On May 9, 2020, Connecticut Governor Ned Lamont and the Department of Economic and Community Development (DECD) released guidelines for businesses that will be allowed to reopen during Phase 1 of the state’s reopening plan.
Articles about Connecticut Labor and Employment Law.
Recognizing employers have challenges in ensuring employees complete Connecticut’s new mandatory sexual harassment training requirements during the COVID-19 pandemic, the Connecticut Commission on Human Rights and Opportunities (CHRO) has authorized employers to apply for a 90-day extension to complete training for employees who have been hired after October 1, 2019.
In response to the COVID-19 crisis, Connecticut Governor Ned Lamont has issued an Executive Order mandating all persons in public places use masks or cloth face-coverings if they are unable to, or do not, stay at least six feet from any other person. This also applies to employees reporting to work at essential employers. Those employers must provide masks or face-coverings to their employees or provide materials, or reasonable compensation for the materials, to make masks.
Executive Summary: Over the past few days, Connecticut Governor Ned Lamont has issued Executive Orders 7V, 7W and 7X, the latest in a series of Executive Orders directed toward the COVID-19 pandemic.
On April 7, 2020, the governor of Connecticut issued Executive Order No. 7V (“EO 7V”) which, among other things, requires every workplace in the state to take additional protective measures to reduce the risk of transmission of COVID-19 between and among employees, customers, and other people authorized to enter the workplace. Governor Lamont directed the Commissioner of Economic and Community Development (in consultation with the Commissioner of Public Health) to issue “legally binding statewide rules” prescribing additional protective measures, which are mandatory to all essential businesses and nonprofits and any other business or nonprofit permitted to operate across the state under EOs 7H and 7J.
Connecticut Governor Ned Lamont and the Connecticut Department of Economic and Community Development (DECD) have issued new “legally binding” rules for employers deemed “essential” during the COVID-19 pandemic.
In response to the COVID-19 pandemic, the Connecticut Workers’ Compensation Commission has instituted temporary emergency guidelines that will directly impact the day-to-day operations of the Commission as well as the speed at which cases will be heard. In response to this unprecedented event, the Commission has postponed all dockets for March
In Connecticut’s continued battle against the spread of COVID-19, on March 20, 2020, Connecticut Governor Ned Lamont issued Executive Order 7H, which directs, in relevant part that:
Connecticut Governor Ned Lamont of Connecticut has directed all businesses to use telecommuting “to the maximum extent possible.”
In the continued fight against the COVID-19 epidemic, Connecticut Governor Lamont signed another Executive Order (No. 7G) on March 19, 2019, directing the closure of nail salons, barbershops and hair salons. Governor Lamont’s newest Executive Order builds on the restrictions and closures ordered in his previously signed Executive Orders, reported in our March 17 and March 19 Alerts.
As the world continues to battle the COVID-19 epidemic, Connecticut Governor Lamont recently signed two additional Executive Orders, 7E and 7F, which implement measures in Connecticut to further combat the fast-spreading virus. Earlier this week, Governor Lamont signed Executive Orders 7C and 7D, which, as reported in our prior alert, required that all public schools, bars, restaurants, dining establishments, gyms, fitness studios, off-site betting and theaters close. They also limited gatherings to no more than 50 people.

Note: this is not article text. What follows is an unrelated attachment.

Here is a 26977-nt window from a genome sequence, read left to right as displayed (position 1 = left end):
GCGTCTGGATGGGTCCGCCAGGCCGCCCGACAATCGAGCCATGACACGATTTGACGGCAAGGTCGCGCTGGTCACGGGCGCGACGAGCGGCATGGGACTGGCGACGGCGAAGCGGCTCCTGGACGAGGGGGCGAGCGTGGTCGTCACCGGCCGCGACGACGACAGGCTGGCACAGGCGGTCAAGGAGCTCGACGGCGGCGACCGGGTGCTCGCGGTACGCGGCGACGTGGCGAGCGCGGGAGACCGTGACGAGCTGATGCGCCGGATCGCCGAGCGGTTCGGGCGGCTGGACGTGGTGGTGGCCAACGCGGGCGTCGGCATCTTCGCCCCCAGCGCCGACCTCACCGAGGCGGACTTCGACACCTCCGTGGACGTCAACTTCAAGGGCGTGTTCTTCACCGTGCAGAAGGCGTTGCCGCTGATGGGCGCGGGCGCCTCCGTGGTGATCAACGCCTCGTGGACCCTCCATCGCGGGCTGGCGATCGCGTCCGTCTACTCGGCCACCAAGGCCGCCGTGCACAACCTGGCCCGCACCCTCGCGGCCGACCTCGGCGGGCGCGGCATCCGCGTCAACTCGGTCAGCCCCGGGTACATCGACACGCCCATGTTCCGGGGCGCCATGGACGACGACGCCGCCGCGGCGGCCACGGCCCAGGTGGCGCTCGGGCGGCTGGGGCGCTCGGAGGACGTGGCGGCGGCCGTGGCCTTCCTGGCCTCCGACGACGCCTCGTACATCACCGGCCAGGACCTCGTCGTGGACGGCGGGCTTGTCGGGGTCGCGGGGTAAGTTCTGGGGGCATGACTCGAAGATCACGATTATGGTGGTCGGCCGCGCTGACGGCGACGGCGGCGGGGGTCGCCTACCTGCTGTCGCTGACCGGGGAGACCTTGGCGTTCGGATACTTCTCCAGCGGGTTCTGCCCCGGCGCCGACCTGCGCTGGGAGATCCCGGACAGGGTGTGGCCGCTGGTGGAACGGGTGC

On March 15, 2020, Connecticut Governor Ned Lamont signed Executive Order No. 7C (the “Order”) to encourage mitigation strategies to combat the pandemic of COVID-19 (Coronavirus). The next day, March 16, 2020, Governor Lamont signed Executive Order No. 7D (the “Second Order”) which added further restrictions to the Order in an effort to limit Connecticut residents’ exposure to Coronavirus.
On March 13, 2020, the Connecticut Department of Labor (CT DOL) issued guidance for workers and employers in the form of a set of frequently asked questions about coronavirus (COVID-19). The guidance addresses commonly asked questions that employers and employees might have—including questions about unemployment compensation, paid sick leave, family medical leave, and Connecticut wage and hour laws—as businesses throughout Connecticut and the world navigate the unprecedented situation created by the novel coronavirus. While the CT DOL guidance is not binding law and does not enact any substantive changes to the law, it provides helpful insight into the CT DOL’s enforcement position on the laws within its purview over the coming weeks and months.
The Connecticut workers’ compensation system is designed to assist the injured worker when claiming a valid and compensable injury. Over the years, the rights of the injured worker have been expanded, amended, and challenged. Recently, two Connecticut Review Board (CRB) decisions increased those rights once again.
Medical marijuana use has
Following months of political maneuvering, including a gubernatorial veto, Connecticut has enacted compromise legislation that attempts to clarify how restaurants and other hospitality industry employers must pay workers who receive tips in customer service jobs that also require untipped work. The new law, Public Act 19-1, directs the state’s Labor Commissioner to adopt regulations codifying the so-called “80/20 rule” and to conduct random wage and hour audits of restaurants to ensure wage and hour compliance. It also restricts the right of employees to bring future class actions against restaurants for alleged violation of wage rules.